Rebecca v. Lloyd Pumphrey. Civil Court Report


Negro Rebecca and Children v. Lloyd Pumphrey

Upon a petition for freedom, suggesting an apprehension that the defendant will sell and remove the petitioners from the jurisdiction of the Court, supported by affidavit, a judge of this Court, in vacation, will order an injunction without security; and upon further affidavit that the defendant had attempted to carry the petitioners away after notice of the filing of their petition, the judge will order the marshal to take them into his custody for safe keeping until the defendant shall give the security required by law for their forthcoming to prosecute their petition; and if the defendant shall refuse to give such security, and if judgment shall be rendered against him, the marshal's fees for keeping them shall be taxed in the bill of costs against the defendant.

Petition for freedom. The petition stated that the said Rebecca and her three children, William, Ann, and Margarett, are   entitled to their freedom, but are held in slavery and bondage by a certain Lloyd Pumphrey; she therefore prays for a subpoena to him, commanding him to appear and answer the petition. "She also, having reason to apprehend a sale and removal immediately from the jurisdiction of your honorable Court, prays a writ of injunction, enjoining and forbidding the said Lloyd and his agents from removing her and her children as aforesaid; hoping such other relief as may be meet in the premises; thus ever prays. Thomas Turner, Solicitor for petitioners.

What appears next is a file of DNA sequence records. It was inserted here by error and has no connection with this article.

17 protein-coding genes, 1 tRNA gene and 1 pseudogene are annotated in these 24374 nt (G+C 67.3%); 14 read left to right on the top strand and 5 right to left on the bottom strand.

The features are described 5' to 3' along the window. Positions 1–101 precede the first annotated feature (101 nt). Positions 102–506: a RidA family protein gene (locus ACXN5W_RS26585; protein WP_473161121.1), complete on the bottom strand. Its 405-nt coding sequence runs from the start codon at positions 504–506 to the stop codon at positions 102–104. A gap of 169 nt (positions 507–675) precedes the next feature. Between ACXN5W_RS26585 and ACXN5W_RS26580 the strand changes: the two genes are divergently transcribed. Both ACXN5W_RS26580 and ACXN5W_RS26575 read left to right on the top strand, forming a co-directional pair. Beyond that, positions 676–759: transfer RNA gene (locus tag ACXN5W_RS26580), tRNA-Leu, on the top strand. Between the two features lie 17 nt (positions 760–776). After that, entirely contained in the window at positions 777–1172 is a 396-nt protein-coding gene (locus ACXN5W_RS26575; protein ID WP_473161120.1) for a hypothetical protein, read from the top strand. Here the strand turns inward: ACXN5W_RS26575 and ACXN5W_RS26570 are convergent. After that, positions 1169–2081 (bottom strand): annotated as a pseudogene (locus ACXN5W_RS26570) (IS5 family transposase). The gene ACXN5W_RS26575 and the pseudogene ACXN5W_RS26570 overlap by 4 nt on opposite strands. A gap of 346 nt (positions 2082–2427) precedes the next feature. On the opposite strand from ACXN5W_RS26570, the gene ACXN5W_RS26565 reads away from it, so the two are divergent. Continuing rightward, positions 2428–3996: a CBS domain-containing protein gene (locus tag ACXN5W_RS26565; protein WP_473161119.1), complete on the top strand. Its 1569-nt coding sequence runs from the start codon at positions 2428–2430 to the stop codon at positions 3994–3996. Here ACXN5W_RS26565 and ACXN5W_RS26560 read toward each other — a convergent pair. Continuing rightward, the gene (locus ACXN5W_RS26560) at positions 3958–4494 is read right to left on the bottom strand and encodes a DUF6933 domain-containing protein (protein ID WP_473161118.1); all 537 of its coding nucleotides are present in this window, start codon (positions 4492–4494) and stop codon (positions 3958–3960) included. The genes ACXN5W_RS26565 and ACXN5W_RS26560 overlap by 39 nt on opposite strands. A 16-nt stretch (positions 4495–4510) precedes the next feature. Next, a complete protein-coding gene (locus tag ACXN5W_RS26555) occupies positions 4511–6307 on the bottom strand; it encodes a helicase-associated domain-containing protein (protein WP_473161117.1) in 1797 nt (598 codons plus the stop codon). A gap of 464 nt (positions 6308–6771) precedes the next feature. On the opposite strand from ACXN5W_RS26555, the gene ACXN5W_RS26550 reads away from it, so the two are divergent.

"District of Columbia, Alexandria county, ss. On this 24th of November, 1824, personally appears before me, justice of peace in and for the county aforesaid, Thomas Turner, and makes oath on the holy evangels of Almighty God that he believes that Lloyd Pumphrey meditates the sale and removal from the district, of the within named petitioner and children, as stated in the petition. Sworn before me, Jacob Morgan. Let an injunction issue as prayed. B. Thruston. William Brent, Esq. clerk,&c., &c., 25th November, 1824."

Afterwards, upon an affidavit that the defendant had attempted to carry the petitioners away, after notice of their having filed their petition for freedom, the judge, upon the urgency of the case, directed the marshal to take them into custody. The defendant refused to give the security required by law for the forthcoming of the petitioners to prosecute their petition, and they were kept in prison until the trial; viz. from November 26, 1824, to January 8th, 1825, forty-four days, at an expense of thirty-five cents a day for each, and one dollar each for commitment and release; making $63.84. Verdict for the petitioners.

The Court, on the motion of Mr. Turner, ordered this expense to be taxed in the bill of costs against the defendant.

Mr. Turner, for the petitioners.

Mr. Marbury and Mr. R.S. Coxe, for the defendant.